January 23, 1961
David W. Baker
Dear Dr. Baker:
I appreciate your intention to be of help in radiocarbon testing of some pivotal dates of Egyptian history.
Miss Elizabeth K. Ralph of the Physics Department of the University of Pennsylvania published in the October 15th issue of Nature, a British weekly, a report of the work done in Philadelphia. Following facts are stressed: The margin of error is much smaller (case of a royal tomb of Gordion of the last quarter of the eighth century) and sometimes is plus-minus 30 years only; the period 2000 to 4000 years before the present era gives very erratic readings (I would understand this by the fact that at that time cosmic ray influx was at a different rate, and by another fact that following great combustions of fossil fuel-esp. oil, and many volcanic eruptions, the ratio of Carbon 14 to Carbon 12 was very different); the Middle Kingdom dates are 180-250 years younger than accepted, which conforms with Ages in Chaos chronology ace. to which the Middle Kingdom ended after -1500, not -1680 or -1780; the only analysis of an object from the New Kingdom (a beam of Seti 1) is ca. 200 years younger, and this on the assumption that the beam was not a reused one, a possibility not excluded by Ralph; this case is therefore disturbing to her because she relies on historians who regard the date of Ramses I, father of Seti I, as fixed by astronomical means. Apparently many samples were rejected after the test was performed, because of a larger difference between the accepted and the carbon dates, under a suspicion of contamination.
If you wish to do something, here are several suggestions. First, to find out whether there were made more tests of the objects of the New Kingdom; how large was the difference before it was decided that the specimens were contaminated ; I have the suspicion that the so-called contaminated specimens in many cases reflect correct chronology; therefore it is good if I could know which objects were tested and rejected and how large was the discrepancy in age.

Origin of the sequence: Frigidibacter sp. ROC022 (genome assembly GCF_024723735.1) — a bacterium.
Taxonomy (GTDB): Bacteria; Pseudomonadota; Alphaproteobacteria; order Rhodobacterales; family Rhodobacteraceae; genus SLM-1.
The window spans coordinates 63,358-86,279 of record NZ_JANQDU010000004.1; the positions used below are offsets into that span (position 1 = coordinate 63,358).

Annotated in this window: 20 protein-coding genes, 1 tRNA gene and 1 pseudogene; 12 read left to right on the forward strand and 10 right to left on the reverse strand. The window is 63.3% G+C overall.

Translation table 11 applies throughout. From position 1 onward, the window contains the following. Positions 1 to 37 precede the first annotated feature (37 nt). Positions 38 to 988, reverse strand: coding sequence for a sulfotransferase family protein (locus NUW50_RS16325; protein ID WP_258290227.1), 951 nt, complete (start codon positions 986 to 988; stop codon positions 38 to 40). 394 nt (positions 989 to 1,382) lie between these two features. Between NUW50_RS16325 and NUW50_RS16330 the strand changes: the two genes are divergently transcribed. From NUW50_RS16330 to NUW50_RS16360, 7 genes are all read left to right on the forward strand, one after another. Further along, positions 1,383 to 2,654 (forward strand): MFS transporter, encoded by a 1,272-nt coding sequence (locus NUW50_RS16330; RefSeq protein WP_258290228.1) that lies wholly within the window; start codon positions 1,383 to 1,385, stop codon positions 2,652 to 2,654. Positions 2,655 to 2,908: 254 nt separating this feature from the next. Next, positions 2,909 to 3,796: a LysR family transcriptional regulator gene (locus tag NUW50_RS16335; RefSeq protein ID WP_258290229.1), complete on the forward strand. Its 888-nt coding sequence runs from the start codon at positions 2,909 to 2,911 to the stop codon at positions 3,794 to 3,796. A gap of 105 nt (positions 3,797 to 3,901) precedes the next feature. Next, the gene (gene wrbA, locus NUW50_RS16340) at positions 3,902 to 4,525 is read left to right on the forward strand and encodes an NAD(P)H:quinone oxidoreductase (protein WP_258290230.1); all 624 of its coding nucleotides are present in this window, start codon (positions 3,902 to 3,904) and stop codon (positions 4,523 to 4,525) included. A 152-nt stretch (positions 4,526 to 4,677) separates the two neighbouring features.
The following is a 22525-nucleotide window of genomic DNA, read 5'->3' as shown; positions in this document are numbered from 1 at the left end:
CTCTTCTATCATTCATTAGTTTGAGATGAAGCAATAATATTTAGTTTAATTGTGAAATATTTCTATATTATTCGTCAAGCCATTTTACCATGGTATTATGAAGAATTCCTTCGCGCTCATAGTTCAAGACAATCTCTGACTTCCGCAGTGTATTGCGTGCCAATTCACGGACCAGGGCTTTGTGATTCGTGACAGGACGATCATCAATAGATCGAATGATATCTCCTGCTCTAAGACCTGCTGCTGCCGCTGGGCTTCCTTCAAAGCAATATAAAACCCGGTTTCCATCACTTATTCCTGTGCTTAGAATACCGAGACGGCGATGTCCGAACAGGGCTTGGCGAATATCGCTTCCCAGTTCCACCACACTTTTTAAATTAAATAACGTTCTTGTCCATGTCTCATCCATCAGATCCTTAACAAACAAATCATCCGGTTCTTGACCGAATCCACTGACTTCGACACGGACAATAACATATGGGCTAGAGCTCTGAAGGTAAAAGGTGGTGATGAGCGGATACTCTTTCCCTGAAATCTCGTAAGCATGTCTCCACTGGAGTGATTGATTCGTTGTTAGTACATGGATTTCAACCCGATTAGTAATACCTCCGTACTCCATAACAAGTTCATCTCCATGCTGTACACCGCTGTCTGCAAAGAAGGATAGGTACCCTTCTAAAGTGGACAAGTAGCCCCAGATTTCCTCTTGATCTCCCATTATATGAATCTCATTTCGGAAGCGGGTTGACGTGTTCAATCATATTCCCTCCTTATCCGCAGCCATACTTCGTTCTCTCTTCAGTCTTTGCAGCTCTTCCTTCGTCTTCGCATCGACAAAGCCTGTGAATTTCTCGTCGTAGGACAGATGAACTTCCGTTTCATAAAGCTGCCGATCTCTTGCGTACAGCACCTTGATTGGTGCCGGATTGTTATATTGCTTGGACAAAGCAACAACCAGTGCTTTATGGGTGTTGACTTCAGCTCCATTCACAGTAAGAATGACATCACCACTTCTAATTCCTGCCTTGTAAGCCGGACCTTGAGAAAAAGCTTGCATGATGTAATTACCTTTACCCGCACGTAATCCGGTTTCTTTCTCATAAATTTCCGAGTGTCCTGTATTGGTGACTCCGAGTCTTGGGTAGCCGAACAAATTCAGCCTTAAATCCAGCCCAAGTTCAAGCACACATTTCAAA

The Museum of the University of Pennsylvania has certainly many objects good for testing; but I would appreciate best some object of the 20th or 21st Dynasty; there I expect a difference of over 700 years; the period is also under discussion in my next book, The Peoples of the Sea, The Oriental Institute of the University of Chicago made extensive digging in Medinet-Habu, near Karnak, where Ramses Ills palace was explored; yet I would not know whether they have found any amount of datable (by cartouche) organic objects. In the Cairo Museum is the mummy of Ramses III (Twentieth Dynasty, rewrapped under the Twenty-first Dynasty) -a few cubic centimeters of the body of the mummy or of the wrapping would suffice; but Dr. Selim Hassan, Director of the Museum, must be willing to cooperate. . . Miss Ralph actually appealed for datable samples of the New Kingdom, because of the divergence of the results (case of Seti I, and of the unpublished, yet hinted at, tests), and expressed the surmise that because of the date of Seti having been fixed astronomically the method must be reevaluated. under the suspicion that cosmic ray influx was different in ages past. As you realize, there are two different cases of discrepancy: in some cases the results of natural catastrophes and the change of the cosmic ray influx are the cause; in other cases, there is no error, and the result reflects a true but not accepted chronology. In the case of Ramses III who in my understanding lived three centuries after the last global catastrophe, we have the best possible case to bring out the error of the conventional chronology. An attempt at Chicago and another at Cairo, and much luck to you.
Very sincerely yours, Immanuel Velikovsky